Genuine unity and reconciliation
The declared Public Holidays amount to 25. Since we have a five-day working week, we will be ‘holidaying’ for almost another five weeks, in addition to all the Saturdays and Sundays. Can we, a developing nation, afford such a large number of holidays, together with the ‘holiday mood’ (preparation for the holiday and its aftermath) that spreads beyond the actual ‘holiday’, further eroding into the working hours and days?
Further, can the declaration of a National Holiday, in commemoration of an event, where the majority of the people will do nothing connected with the event, be justified?
A closer look at the list of public holidays shows that 23 out of the 25 have ethnoreligious commemorative significance, affording an ideal opportunity, only if used appropriately, to promote cross-faith interactions. There are only two days that are common to all sections of the society, i.e. Independence Day and the May Day. These two days and another eight days which are considered to be of the highest importance to the respective ethnic or religious group, namely Thai Pongal, Sinhala and Tamil New Year (two days), Vesak (two days), Poson, Ramazan and Christmas – a group of 10 need to be considered separately. During these 10 days, there are large-scale religious observances, social events and/or family reunions. This group of 10 could constitute our ‘Commemorative Holidays’.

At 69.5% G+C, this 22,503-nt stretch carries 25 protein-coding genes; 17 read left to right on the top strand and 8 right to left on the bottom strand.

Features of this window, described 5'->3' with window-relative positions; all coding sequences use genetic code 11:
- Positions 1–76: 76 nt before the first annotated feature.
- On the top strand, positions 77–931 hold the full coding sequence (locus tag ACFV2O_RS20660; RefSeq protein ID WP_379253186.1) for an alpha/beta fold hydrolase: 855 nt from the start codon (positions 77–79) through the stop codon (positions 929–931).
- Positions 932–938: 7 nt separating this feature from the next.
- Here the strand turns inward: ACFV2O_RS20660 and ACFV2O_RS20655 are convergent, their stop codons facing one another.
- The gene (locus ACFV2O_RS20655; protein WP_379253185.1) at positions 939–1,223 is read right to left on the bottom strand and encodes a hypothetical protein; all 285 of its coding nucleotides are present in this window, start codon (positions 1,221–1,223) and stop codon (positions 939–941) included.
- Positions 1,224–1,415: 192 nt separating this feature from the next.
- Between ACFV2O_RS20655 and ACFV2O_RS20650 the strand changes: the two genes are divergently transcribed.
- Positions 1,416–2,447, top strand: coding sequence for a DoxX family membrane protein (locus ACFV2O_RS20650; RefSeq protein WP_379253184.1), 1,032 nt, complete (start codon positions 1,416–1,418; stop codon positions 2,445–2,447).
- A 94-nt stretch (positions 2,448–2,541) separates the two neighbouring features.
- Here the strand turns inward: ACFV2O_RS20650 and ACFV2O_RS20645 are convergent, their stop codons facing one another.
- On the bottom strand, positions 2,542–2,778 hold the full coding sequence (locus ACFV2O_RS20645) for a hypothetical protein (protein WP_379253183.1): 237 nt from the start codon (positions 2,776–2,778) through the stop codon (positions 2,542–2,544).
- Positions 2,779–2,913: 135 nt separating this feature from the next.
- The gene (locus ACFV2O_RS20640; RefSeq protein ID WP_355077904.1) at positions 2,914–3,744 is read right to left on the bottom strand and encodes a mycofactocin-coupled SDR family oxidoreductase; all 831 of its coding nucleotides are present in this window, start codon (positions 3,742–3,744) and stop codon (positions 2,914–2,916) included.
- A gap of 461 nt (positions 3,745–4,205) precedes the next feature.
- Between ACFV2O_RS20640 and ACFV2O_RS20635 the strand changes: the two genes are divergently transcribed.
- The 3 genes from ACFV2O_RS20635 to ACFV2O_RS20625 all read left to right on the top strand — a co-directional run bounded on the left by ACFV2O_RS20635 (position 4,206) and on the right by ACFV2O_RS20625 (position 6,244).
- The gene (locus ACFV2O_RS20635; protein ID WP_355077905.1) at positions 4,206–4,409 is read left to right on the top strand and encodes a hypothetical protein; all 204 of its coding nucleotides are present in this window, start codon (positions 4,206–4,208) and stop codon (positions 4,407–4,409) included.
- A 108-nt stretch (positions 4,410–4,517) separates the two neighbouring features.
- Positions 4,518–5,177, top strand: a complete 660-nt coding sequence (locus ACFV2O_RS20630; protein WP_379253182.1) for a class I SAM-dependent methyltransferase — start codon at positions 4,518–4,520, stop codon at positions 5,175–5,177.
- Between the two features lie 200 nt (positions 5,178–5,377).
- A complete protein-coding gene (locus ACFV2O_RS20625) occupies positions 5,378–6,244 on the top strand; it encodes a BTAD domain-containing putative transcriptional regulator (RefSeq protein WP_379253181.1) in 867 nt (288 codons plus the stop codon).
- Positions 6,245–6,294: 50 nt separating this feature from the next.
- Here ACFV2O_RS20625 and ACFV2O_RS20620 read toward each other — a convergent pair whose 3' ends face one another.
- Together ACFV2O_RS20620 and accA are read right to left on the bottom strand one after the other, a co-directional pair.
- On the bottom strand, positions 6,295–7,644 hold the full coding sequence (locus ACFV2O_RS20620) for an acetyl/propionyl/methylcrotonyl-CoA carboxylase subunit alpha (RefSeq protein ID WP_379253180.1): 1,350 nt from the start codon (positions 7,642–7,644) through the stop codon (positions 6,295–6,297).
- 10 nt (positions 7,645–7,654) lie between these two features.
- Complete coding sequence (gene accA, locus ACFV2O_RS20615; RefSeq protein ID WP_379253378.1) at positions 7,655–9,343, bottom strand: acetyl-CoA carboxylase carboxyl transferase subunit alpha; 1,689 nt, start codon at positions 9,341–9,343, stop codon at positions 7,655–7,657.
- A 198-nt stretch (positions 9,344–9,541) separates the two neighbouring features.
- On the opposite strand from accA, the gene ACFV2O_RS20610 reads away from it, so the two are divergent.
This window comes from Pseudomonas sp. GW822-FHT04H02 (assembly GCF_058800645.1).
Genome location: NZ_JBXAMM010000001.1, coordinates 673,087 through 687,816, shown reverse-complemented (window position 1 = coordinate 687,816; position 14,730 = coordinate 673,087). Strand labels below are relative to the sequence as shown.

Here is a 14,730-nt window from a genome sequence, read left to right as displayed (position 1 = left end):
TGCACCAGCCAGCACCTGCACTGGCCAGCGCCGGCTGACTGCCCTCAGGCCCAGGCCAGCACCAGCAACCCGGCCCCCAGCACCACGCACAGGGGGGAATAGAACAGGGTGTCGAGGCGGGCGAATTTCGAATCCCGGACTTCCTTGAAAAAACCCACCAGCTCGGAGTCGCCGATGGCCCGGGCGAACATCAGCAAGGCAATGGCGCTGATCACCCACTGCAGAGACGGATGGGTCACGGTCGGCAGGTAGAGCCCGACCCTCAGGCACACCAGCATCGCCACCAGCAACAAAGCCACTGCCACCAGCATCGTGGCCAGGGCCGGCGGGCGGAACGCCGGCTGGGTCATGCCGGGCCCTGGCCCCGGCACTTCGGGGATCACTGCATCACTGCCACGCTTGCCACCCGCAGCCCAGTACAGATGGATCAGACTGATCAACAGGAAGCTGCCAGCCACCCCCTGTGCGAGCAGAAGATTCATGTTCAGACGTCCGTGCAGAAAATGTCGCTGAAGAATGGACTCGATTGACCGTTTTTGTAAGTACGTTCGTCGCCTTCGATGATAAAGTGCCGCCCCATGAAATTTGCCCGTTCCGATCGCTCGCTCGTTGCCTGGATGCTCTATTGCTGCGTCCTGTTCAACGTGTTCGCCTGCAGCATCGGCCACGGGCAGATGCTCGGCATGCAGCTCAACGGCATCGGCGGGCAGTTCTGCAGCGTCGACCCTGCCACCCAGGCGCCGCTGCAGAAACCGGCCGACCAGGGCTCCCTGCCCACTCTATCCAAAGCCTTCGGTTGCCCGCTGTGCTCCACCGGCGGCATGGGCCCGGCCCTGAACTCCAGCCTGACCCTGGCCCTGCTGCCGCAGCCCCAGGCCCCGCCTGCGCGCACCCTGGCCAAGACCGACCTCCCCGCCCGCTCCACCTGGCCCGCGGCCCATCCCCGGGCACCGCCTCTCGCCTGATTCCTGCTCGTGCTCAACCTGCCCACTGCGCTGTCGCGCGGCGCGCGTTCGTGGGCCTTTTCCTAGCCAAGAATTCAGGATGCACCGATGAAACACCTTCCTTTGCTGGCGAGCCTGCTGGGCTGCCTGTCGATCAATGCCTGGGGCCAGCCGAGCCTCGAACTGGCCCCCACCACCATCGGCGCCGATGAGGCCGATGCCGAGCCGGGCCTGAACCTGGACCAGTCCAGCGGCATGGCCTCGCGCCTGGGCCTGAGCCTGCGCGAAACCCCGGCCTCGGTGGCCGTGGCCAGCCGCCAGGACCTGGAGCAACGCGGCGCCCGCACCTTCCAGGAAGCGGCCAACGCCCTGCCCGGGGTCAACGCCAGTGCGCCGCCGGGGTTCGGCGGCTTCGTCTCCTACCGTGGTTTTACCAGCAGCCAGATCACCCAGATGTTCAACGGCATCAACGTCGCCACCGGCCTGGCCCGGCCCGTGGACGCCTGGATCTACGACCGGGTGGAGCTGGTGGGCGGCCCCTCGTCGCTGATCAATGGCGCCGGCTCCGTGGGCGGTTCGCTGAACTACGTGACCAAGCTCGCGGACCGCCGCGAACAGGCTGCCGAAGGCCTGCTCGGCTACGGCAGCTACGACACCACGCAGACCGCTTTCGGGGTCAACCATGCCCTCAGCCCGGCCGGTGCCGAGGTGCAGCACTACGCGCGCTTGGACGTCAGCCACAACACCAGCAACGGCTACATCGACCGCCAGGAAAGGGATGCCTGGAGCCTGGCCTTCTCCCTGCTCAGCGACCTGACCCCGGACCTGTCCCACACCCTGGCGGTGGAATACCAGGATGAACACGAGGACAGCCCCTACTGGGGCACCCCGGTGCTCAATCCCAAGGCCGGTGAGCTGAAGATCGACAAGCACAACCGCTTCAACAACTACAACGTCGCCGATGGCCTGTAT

Different religions and cultures
The remaining 15 commemorative events consisting of ten Poyas, Hadji, Prophet Mohammed’s birthday, Mahasivarathri, Deepavali and Good Friday could be made full working days, with the exception that the first two hours i.e. 8 to 10 be spent in an activity devoted to the significance of that particular day’s event.